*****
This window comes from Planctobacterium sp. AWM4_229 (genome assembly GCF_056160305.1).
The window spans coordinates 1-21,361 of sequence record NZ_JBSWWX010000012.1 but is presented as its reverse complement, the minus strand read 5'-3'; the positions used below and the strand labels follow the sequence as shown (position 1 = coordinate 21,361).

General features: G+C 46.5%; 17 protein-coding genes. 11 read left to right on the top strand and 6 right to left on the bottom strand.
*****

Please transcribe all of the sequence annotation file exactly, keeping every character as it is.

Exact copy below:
This window comes from Planctobacterium sp. AWM4_229 (genome assembly GCF_056160305.1).
The window spans coordinates 1-21,361 of sequence record NZ_JBSWWX010000012.1 but is presented as its reverse complement, the minus strand read 5'-3'; the positions used below and the strand labels follow the sequence as shown (position 1 = coordinate 21,361).

General features: G+C 46.5%; 17 protein-coding genes. 11 read left to right on the top strand and 6 right to left on the bottom strand.